So let’s very quickly jump back to the basics and take a look at the 7 Elements of Good Writing.

Although we may express them differently, none of these elements will be new to you, but you really do need to keep them in mind when writing content, especially if your writing skills are a bit rusty.

The 7 Elements of Good Writing


1. The Subject

This is the central theme or subject you will write about. Often we look at the subject as our working title when we are developing and crafting our content.

2. Purpose

As a general rule in business you will write to:

  • Inform
  • Persuade
  • Build goodwill
  • and sometimes, Entertain.

3. Intended Audience

Knowing your intended audience is critical to business writing of any kind and there are several important questions you need ask. For example, what do they already know about the subject? What’s their attitude toward the subject? Will they agree or disagree with your point of view? What demographic profile are they? What’s their pain, need, want, or desire? And that’s the short list.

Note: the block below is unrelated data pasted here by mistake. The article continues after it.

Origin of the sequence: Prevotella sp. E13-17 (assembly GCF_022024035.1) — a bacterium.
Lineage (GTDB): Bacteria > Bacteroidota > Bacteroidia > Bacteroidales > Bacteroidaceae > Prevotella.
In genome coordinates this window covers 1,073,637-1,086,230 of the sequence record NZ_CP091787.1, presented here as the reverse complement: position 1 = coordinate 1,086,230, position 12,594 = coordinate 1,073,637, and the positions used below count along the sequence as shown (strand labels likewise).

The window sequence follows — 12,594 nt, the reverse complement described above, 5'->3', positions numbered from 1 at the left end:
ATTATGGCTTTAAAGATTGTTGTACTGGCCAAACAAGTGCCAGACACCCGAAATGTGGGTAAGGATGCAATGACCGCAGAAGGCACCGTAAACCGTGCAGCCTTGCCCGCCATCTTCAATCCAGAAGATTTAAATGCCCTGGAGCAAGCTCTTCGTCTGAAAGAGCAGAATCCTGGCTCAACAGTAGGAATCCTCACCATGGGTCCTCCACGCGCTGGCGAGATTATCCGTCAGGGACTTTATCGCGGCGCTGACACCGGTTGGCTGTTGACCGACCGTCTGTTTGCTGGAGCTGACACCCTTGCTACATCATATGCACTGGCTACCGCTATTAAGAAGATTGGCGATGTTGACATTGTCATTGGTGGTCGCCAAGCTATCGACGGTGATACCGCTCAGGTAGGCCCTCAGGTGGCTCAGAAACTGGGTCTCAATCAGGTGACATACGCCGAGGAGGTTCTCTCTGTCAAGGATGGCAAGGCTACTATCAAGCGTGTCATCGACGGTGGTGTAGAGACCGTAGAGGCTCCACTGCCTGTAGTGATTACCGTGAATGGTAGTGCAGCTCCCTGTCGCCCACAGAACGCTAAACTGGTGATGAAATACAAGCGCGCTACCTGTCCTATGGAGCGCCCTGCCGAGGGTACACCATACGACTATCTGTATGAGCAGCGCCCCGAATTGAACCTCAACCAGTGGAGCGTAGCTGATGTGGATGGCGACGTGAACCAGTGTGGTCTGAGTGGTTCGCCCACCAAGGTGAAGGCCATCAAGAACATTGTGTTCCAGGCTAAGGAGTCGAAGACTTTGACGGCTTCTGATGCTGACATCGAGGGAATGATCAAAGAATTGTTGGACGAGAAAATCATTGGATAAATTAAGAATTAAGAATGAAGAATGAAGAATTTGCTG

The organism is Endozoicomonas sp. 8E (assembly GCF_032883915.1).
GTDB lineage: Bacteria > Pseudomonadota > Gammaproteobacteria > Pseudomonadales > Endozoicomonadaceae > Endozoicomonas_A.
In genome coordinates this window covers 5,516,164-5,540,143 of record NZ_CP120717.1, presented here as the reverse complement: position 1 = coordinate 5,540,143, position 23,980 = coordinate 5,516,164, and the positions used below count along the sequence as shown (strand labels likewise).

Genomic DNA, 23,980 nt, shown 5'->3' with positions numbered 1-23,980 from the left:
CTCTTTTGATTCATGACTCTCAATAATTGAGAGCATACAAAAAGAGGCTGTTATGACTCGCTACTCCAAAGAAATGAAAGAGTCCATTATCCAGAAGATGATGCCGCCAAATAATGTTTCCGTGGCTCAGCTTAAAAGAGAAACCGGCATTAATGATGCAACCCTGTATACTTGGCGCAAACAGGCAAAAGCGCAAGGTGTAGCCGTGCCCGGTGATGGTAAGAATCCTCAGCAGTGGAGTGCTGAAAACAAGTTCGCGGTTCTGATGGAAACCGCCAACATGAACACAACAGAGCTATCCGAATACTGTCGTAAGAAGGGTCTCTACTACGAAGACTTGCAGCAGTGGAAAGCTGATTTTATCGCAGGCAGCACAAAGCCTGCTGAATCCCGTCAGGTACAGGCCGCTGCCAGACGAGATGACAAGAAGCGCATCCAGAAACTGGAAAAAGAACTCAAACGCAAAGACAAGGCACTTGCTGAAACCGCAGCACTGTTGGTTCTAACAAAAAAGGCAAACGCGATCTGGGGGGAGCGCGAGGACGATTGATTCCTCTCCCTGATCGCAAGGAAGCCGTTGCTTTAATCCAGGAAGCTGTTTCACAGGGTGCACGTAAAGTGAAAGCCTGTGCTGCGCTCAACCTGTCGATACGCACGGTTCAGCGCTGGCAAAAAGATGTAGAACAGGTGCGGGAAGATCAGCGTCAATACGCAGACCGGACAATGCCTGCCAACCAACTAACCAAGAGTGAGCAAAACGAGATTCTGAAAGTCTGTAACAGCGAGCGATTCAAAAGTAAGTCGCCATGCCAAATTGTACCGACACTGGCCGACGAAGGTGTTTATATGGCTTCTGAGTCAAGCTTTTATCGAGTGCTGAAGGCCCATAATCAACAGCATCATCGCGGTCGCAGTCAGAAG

4. Style

Use language that is appropriate to the purpose, audience, and subject of your content. This includes the use of vocabulary, the structure of your sentences and whether to use passive or active voice to establish effective relationships between ideas, information, facts, and statements.

5. Organization

Is all about making sure your content flows naturally and keeps your reader oriented to the central theme and ideas of your material. As you move your reader from beginning to end, your task is to ensure the flow of information follows a logical and seamless sequence.

6. Material

Often in writing content for business we will utilize images, tables, graphs, etc. to visualize information as well as examples, stories, and quotations to make the ideas and information presented meaningful and memorable for the reader.

7. Emotional Intent